Independence Day weekend is almost always the time of year when gun violence kills or injures the most people. But this year, there were fewer people shot than in any year since 2019.

According to the Gun Violence Archive, 245 people were injured or killed in shootings on the holiday, a 20 percent decrease from last year and a 46 percent decrease from the height of the pandemic in 2020.

“There’s a lot of positive data points that are very consistent with us getting to a better place,” said Daniel Webster, a researcher at the Johns Hopkins Center for Gun Violence Solutions.

“We’ve come a long way in a very short period of time,” Webster said. “When things are getting bad we shouldn’t feel hopeless and helpless, we should get to work.”

The reduction in violence over the holiday weekend follows a downward trend since the start of the year. Day by day, the number of people killed and injured by guns has fallen since its peak during the pandemic years, when gun violence surged past previous records.

If the trend continues, it is likely this year will finish with fewer than 50,000 Americans killed or injured by guns, which last occurred in 2019.

While it is tempting to blame the pandemic for the increase in gun violence from 2020 to 2022, Webster said, there were many complicated social forces at play. As COVID peaked and the protests around the murder of George Floyd were exploding, the overall level of trust in the government and the criminal justice system eroded. 

“When our faith in government tanks, we tend to get more violent,” Webster said. “People were freaked out and not having faith in any system to keep them safe.”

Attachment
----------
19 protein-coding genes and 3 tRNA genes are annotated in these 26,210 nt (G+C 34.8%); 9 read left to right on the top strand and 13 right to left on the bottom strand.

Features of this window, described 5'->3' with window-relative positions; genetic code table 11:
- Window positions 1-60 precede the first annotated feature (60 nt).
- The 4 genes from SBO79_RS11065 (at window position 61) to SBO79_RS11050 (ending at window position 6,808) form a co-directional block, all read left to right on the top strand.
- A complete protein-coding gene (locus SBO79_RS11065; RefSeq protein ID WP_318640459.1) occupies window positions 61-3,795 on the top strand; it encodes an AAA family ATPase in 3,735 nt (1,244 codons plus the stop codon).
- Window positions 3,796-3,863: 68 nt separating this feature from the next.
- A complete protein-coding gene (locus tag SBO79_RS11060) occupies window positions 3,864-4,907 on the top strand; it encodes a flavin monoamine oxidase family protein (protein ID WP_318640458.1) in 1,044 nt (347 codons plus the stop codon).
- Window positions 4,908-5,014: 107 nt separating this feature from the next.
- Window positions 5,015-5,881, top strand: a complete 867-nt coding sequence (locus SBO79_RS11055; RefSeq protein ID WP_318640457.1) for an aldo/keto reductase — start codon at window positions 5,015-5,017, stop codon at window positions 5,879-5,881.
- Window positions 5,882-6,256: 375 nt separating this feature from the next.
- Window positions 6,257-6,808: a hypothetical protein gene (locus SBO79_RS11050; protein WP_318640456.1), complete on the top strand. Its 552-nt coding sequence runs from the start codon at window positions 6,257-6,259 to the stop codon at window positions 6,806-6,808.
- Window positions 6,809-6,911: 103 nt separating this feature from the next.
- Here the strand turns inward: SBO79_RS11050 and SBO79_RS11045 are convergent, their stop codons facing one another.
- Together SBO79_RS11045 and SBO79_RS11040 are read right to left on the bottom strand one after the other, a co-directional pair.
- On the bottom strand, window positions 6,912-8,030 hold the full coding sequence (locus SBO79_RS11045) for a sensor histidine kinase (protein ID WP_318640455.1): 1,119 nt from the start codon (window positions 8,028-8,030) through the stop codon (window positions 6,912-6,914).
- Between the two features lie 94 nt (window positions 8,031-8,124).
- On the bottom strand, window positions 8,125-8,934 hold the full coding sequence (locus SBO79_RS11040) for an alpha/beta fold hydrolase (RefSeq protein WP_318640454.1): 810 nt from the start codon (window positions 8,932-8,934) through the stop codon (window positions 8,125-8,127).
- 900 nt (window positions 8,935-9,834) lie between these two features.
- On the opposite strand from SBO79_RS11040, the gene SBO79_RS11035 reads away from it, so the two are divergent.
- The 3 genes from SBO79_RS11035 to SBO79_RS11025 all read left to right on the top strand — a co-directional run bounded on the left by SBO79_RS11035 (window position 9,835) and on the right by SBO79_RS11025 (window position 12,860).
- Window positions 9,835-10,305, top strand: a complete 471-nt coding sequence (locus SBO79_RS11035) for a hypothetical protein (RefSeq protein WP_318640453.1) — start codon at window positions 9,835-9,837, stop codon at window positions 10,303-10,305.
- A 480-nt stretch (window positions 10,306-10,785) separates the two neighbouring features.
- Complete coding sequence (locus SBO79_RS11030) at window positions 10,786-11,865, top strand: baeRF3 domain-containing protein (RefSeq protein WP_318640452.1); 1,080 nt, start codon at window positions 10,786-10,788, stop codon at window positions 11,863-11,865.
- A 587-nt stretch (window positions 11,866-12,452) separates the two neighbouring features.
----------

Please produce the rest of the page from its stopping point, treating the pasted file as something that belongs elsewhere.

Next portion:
This lack of faith led to a surge in gun purchases and the resultant violence that accompanied the influx of weapons, he said.

Now, that is unwinding. Communities are placing a bit more faith in their police departments again. Meanwhile, officers, feeling less hostility, are more active, resulting in more homicides being solved.

Webster said community violence prevention initiatives have had a multiplier effect. “If you prevent one shooting, you’re really preventing a cascade of shootings that could have occurred,” he said. In other words, if one person is convinced not to shoot someone, that can lead to more people not acting out violently. 

Ultimately, because so many shocks to society happened at the same time, it may take years for researchers to identify the effect of any individual policy or change on the decrease, Webster said.

A late-summer surge is always possible, of course. And while the decline is encouraging, even pre-pandemic levels of gun violence make the United States an extreme outlier compared to other wealthy countries around the world. In 2019, the U.S. gun homicide rate was 3.152 per 100,000 residents, more than four times the rate in Canada and 58 times the rate in the United Kingdom. Countries with similar rates to the U.S. included Nicaragua and Argentina.

“I think it’s literally going to take us years to sort through a lot of different data points,” Webster said. “Everything changed at the same time.”